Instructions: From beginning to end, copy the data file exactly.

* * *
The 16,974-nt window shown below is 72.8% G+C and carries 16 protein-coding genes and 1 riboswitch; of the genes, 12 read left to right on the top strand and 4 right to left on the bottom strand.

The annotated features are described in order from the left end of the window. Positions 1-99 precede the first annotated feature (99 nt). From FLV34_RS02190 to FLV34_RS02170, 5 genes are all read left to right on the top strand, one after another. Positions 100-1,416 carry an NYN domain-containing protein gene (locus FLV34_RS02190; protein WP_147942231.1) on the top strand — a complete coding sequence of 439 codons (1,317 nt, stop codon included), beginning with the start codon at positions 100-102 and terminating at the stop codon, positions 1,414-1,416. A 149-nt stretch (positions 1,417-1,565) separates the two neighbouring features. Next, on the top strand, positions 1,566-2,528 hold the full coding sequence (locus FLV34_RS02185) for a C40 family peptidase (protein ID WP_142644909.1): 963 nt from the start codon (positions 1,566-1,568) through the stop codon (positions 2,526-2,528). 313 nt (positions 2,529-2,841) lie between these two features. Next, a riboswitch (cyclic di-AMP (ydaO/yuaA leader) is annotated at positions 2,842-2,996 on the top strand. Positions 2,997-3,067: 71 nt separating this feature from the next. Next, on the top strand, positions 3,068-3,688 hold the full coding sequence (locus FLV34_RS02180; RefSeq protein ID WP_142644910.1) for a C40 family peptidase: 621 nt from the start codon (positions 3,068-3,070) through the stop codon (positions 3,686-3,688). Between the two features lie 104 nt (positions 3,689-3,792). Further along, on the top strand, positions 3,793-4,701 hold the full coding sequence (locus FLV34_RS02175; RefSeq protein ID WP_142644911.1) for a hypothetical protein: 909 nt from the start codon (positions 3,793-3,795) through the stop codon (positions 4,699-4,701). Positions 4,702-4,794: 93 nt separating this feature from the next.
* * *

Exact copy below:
The 16,974-nt window shown below is 72.8% G+C and carries 16 protein-coding genes and 1 riboswitch; of the genes, 12 read left to right on the top strand and 4 right to left on the bottom strand.

The annotated features are described in order from the left end of the window. Positions 1-99 precede the first annotated feature (99 nt). From FLV34_RS02190 to FLV34_RS02170, 5 genes are all read left to right on the top strand, one after another. Positions 100-1,416 carry an NYN domain-containing protein gene (locus FLV34_RS02190; protein WP_147942231.1) on the top strand — a complete coding sequence of 439 codons (1,317 nt, stop codon included), beginning with the start codon at positions 100-102 and terminating at the stop codon, positions 1,414-1,416. A 149-nt stretch (positions 1,417-1,565) separates the two neighbouring features. Next, on the top strand, positions 1,566-2,528 hold the full coding sequence (locus FLV34_RS02185) for a C40 family peptidase (protein ID WP_142644909.1): 963 nt from the start codon (positions 1,566-1,568) through the stop codon (positions 2,526-2,528). 313 nt (positions 2,529-2,841) lie between these two features. Next, a riboswitch (cyclic di-AMP (ydaO/yuaA leader) is annotated at positions 2,842-2,996 on the top strand. Positions 2,997-3,067: 71 nt separating this feature from the next. Next, on the top strand, positions 3,068-3,688 hold the full coding sequence (locus FLV34_RS02180; RefSeq protein ID WP_142644910.1) for a C40 family peptidase: 621 nt from the start codon (positions 3,068-3,070) through the stop codon (positions 3,686-3,688). Between the two features lie 104 nt (positions 3,689-3,792). Further along, on the top strand, positions 3,793-4,701 hold the full coding sequence (locus FLV34_RS02175; RefSeq protein ID WP_142644911.1) for a hypothetical protein: 909 nt from the start codon (positions 3,793-3,795) through the stop codon (positions 4,699-4,701). Positions 4,702-4,794: 93 nt separating this feature from the next.